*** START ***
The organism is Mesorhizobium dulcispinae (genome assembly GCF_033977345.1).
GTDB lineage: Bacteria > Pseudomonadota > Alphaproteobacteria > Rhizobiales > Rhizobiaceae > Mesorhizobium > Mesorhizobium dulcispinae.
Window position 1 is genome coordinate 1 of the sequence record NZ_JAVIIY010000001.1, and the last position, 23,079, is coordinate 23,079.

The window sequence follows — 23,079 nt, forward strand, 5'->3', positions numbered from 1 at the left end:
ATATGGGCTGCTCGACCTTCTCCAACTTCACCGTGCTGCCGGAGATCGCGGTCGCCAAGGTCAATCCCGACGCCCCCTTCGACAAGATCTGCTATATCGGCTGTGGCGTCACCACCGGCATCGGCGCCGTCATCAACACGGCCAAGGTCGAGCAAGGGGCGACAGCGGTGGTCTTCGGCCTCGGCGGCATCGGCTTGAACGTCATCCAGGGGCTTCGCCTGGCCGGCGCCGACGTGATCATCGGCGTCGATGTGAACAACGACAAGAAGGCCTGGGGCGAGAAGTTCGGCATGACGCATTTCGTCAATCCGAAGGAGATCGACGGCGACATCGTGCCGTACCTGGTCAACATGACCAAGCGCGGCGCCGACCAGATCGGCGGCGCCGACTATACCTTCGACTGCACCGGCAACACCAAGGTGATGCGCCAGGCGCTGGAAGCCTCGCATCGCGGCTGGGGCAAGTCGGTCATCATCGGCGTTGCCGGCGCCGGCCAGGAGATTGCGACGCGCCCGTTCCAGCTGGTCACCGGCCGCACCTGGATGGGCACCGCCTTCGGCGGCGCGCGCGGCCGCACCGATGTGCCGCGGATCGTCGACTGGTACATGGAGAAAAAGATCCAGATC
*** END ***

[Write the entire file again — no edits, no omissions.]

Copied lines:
The organism is Mesorhizobium dulcispinae (genome assembly GCF_033977345.1).
GTDB lineage: Bacteria > Pseudomonadota > Alphaproteobacteria > Rhizobiales > Rhizobiaceae > Mesorhizobium > Mesorhizobium dulcispinae.
Window position 1 is genome coordinate 1 of the sequence record NZ_JAVIIY010000001.1, and the last position, 23,079, is coordinate 23,079.

The window sequence follows — 23,079 nt, forward strand, 5'->3', positions numbered from 1 at the left end:
ATATGGGCTGCTCGACCTTCTCCAACTTCACCGTGCTGCCGGAGATCGCGGTCGCCAAGGTCAATCCCGACGCCCCCTTCGACAAGATCTGCTATATCGGCTGTGGCGTCACCACCGGCATCGGCGCCGTCATCAACACGGCCAAGGTCGAGCAAGGGGCGACAGCGGTGGTCTTCGGCCTCGGCGGCATCGGCTTGAACGTCATCCAGGGGCTTCGCCTGGCCGGCGCCGACGTGATCATCGGCGTCGATGTGAACAACGACAAGAAGGCCTGGGGCGAGAAGTTCGGCATGACGCATTTCGTCAATCCGAAGGAGATCGACGGCGACATCGTGCCGTACCTGGTCAACATGACCAAGCGCGGCGCCGACCAGATCGGCGGCGCCGACTATACCTTCGACTGCACCGGCAACACCAAGGTGATGCGCCAGGCGCTGGAAGCCTCGCATCGCGGCTGGGGCAAGTCGGTCATCATCGGCGTTGCCGGCGCCGGCCAGGAGATTGCGACGCGCCCGTTCCAGCTGGTCACCGGCCGCACCTGGATGGGCACCGCCTTCGGCGGCGCGCGCGGCCGCACCGATGTGCCGCGGATCGTCGACTGGTACATGGAGAAAAAGATCCAGATC